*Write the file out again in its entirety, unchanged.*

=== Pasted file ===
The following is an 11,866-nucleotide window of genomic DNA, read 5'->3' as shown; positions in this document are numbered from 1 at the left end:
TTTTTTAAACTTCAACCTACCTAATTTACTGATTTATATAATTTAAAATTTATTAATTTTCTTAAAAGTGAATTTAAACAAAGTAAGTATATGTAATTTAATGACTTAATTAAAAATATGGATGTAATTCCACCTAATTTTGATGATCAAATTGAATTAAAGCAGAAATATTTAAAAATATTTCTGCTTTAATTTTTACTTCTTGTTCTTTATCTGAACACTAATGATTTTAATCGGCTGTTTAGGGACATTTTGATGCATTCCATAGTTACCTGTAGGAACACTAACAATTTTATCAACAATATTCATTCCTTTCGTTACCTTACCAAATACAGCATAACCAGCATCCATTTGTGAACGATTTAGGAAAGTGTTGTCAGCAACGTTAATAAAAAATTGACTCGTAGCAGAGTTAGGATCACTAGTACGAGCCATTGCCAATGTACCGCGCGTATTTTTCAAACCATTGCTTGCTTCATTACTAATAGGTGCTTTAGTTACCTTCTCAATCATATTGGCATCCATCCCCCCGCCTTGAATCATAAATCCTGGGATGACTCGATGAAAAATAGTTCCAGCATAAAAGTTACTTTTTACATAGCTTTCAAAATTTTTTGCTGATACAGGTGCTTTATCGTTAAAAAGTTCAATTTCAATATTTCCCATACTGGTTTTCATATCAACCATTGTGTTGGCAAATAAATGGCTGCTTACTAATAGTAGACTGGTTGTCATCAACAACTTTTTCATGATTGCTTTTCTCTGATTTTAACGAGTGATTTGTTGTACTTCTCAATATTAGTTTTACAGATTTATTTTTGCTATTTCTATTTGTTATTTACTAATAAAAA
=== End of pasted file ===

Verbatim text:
The following is an 11,866-nucleotide window of genomic DNA, read 5'->3' as shown; positions in this document are numbered from 1 at the left end:
TTTTTTAAACTTCAACCTACCTAATTTACTGATTTATATAATTTAAAATTTATTAATTTTCTTAAAAGTGAATTTAAACAAAGTAAGTATATGTAATTTAATGACTTAATTAAAAATATGGATGTAATTCCACCTAATTTTGATGATCAAATTGAATTAAAGCAGAAATATTTAAAAATATTTCTGCTTTAATTTTTACTTCTTGTTCTTTATCTGAACACTAATGATTTTAATCGGCTGTTTAGGGACATTTTGATGCATTCCATAGTTACCTGTAGGAACACTAACAATTTTATCAACAATATTCATTCCTTTCGTTACCTTACCAAATACAGCATAACCAGCATCCATTTGTGAACGATTTAGGAAAGTGTTGTCAGCAACGTTAATAAAAAATTGACTCGTAGCAGAGTTAGGATCACTAGTACGAGCCATTGCCAATGTACCGCGCGTATTTTTCAAACCATTGCTTGCTTCATTACTAATAGGTGCTTTAGTTACCTTCTCAATCATATTGGCATCCATCCCCCCGCCTTGAATCATAAATCCTGGGATGACTCGATGAAAAATAGTTCCAGCATAAAAGTTACTTTTTACATAGCTTTCAAAATTTTTTGCTGATACAGGTGCTTTATCGTTAAAAAGTTCAATTTCAATATTTCCCATACTGGTTTTCATATCAACCATTGTGTTGGCAAATAAATGGCTGCTTACTAATAGTAGACTGGTTGTCATCAACAACTTTTTCATGATTGCTTTTCTCTGATTTTAACGAGTGATTTGTTGTACTTCTCAATATTAGTTTTACAGATTTATTTTTGCTATTTCTATTTGTTATTTACTAATAAAAA